The Cassini spacecraft samples a bit of Saturn's southern hemisphere along with a spread of the planet's main rings.
Working outward from the planet, the C, B, and A rings are visible in this natural color image. The rings have been brightened relative to the planet to enhance their visibility.
This view looks toward the sunlit side of the rings from about 59 degrees below the ringplane. Images taken using red, green and blue spectral filters were combined to create this natural color view. The images were acquired with the Cassini spacecraft wide-angle camera on April 23, 2009 at a distance of approximately 1 million kilometers (621,000 miles) from Saturn. Image scale is 58 kilometers (36 miles) per pixel.
The Cassini-Huygens mission is a cooperative project of NASA, the European Space Agency and the Italian Space Agency. The Jet Propulsion Laboratory, a division of the California Institute of Technology in Pasadena, manages the mission for NASA's Science Mission Directorate, Washington, D.C. The Cassini orbiter and its two onboard cameras were designed, developed and assembled at JPL. The imaging operations center is based at the Space Science Institute in Boulder, Colo.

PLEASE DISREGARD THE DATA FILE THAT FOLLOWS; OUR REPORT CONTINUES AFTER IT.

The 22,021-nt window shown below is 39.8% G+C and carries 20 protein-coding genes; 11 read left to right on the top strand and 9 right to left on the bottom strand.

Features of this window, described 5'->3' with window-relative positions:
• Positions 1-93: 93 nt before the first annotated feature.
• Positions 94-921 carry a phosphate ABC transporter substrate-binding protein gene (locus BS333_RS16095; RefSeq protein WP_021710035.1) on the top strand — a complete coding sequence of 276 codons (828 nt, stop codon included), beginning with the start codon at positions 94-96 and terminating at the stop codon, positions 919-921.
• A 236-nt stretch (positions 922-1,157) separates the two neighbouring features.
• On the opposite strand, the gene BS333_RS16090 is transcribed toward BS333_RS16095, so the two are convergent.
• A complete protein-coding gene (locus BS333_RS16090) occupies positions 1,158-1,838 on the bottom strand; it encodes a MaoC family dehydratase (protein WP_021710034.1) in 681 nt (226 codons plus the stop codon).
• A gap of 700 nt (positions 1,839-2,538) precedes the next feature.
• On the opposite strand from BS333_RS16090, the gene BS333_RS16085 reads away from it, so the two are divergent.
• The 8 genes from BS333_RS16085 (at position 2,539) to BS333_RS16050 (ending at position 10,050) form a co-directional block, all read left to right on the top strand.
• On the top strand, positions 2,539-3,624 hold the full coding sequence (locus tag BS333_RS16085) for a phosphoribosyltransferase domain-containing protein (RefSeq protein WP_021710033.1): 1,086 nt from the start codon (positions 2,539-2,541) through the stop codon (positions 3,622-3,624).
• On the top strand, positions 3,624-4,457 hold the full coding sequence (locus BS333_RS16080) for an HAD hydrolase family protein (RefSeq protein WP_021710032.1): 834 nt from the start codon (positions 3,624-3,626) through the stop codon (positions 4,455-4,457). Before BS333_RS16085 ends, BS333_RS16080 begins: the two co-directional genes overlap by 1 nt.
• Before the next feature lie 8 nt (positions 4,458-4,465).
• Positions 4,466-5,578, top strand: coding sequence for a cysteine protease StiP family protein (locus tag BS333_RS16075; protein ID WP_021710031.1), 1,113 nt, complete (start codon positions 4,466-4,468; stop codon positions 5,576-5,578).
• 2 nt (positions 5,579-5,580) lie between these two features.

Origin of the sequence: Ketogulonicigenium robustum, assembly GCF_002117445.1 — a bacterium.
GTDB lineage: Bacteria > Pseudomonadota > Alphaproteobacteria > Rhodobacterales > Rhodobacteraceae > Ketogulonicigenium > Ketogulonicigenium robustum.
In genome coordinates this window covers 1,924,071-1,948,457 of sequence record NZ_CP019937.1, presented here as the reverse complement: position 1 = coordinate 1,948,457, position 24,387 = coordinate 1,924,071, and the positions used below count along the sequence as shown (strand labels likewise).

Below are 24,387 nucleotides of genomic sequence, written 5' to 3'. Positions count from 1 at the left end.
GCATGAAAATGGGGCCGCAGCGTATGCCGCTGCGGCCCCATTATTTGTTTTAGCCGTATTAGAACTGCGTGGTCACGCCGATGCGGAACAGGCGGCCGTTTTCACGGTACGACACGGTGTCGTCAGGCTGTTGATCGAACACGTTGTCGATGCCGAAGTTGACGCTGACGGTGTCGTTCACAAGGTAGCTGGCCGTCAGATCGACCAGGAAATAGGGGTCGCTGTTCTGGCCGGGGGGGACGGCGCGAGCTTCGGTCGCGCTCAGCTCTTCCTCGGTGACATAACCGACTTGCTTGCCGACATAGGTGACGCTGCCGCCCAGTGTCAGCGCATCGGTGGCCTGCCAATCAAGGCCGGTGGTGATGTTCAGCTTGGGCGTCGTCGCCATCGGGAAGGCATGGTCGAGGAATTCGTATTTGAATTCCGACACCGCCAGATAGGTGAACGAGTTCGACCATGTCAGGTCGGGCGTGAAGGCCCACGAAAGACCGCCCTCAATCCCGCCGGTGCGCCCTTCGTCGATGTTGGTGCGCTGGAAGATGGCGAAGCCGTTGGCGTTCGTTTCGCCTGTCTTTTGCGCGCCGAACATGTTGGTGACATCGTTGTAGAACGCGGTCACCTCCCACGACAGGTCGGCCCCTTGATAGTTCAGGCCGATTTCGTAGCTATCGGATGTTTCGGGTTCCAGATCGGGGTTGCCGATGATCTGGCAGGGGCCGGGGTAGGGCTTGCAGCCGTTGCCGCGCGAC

For more information about the Cassini-Huygens mission visit http://saturn.jpl.nasa.gov/. The Cassini imaging team homepage is at http://ciclops.org.